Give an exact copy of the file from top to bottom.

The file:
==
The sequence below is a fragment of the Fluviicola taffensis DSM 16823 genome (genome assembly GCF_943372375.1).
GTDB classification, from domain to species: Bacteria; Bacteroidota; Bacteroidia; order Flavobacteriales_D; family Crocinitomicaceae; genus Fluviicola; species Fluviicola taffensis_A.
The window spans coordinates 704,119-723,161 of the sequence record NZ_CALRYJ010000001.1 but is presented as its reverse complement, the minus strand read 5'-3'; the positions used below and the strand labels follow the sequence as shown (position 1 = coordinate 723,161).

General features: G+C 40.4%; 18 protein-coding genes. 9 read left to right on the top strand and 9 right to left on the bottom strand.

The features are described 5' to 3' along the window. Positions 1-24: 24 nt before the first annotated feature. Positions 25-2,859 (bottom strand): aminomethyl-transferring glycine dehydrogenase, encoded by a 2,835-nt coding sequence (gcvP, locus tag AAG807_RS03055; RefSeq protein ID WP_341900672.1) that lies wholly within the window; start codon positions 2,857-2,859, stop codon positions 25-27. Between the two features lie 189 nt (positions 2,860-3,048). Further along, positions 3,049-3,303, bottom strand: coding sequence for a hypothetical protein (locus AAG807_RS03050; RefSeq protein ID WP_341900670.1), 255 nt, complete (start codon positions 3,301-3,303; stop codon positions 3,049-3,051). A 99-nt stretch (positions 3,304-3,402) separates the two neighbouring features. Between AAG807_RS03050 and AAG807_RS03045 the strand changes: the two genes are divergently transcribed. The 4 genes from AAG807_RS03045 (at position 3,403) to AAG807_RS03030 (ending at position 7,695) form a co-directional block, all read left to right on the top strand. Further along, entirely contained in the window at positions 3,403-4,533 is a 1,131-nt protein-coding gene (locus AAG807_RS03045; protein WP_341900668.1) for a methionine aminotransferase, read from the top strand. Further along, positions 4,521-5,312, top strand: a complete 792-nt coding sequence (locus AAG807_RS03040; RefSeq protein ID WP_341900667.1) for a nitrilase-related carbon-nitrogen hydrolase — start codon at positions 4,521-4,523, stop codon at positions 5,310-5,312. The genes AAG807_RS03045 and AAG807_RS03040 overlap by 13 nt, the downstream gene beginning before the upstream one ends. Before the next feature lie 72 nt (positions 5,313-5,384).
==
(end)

The sequence below is a fragment of the Fluviicola taffensis DSM 16823 genome (genome assembly GCF_943372375.1).
GTDB classification, from domain to species: Bacteria; Bacteroidota; Bacteroidia; order Flavobacteriales_D; family Crocinitomicaceae; genus Fluviicola; species Fluviicola taffensis_A.
The window spans coordinates 704,119-723,161 of the sequence record NZ_CALRYJ010000001.1 but is presented as its reverse complement, the minus strand read 5'-3'; the positions used below and the strand labels follow the sequence as shown (position 1 = coordinate 723,161).

General features: G+C 40.4%; 18 protein-coding genes. 9 read left to right on the top strand and 9 right to left on the bottom strand.

The features are described 5' to 3' along the window. Positions 1-24: 24 nt before the first annotated feature. Positions 25-2,859 (bottom strand): aminomethyl-transferring glycine dehydrogenase, encoded by a 2,835-nt coding sequence (gcvP, locus tag AAG807_RS03055; RefSeq protein ID WP_341900672.1) that lies wholly within the window; start codon positions 2,857-2,859, stop codon positions 25-27. Between the two features lie 189 nt (positions 2,860-3,048). Further along, positions 3,049-3,303, bottom strand: coding sequence for a hypothetical protein (locus AAG807_RS03050; RefSeq protein ID WP_341900670.1), 255 nt, complete (start codon positions 3,301-3,303; stop codon positions 3,049-3,051). A 99-nt stretch (positions 3,304-3,402) separates the two neighbouring features. Between AAG807_RS03050 and AAG807_RS03045 the strand changes: the two genes are divergently transcribed. The 4 genes from AAG807_RS03045 (at position 3,403) to AAG807_RS03030 (ending at position 7,695) form a co-directional block, all read left to right on the top strand. Further along, entirely contained in the window at positions 3,403-4,533 is a 1,131-nt protein-coding gene (locus AAG807_RS03045; protein WP_341900668.1) for a methionine aminotransferase, read from the top strand. Further along, positions 4,521-5,312, top strand: a complete 792-nt coding sequence (locus AAG807_RS03040; RefSeq protein ID WP_341900667.1) for a nitrilase-related carbon-nitrogen hydrolase — start codon at positions 4,521-4,523, stop codon at positions 5,310-5,312. The genes AAG807_RS03045 and AAG807_RS03040 overlap by 13 nt, the downstream gene beginning before the upstream one ends. Before the next feature lie 72 nt (positions 5,313-5,384).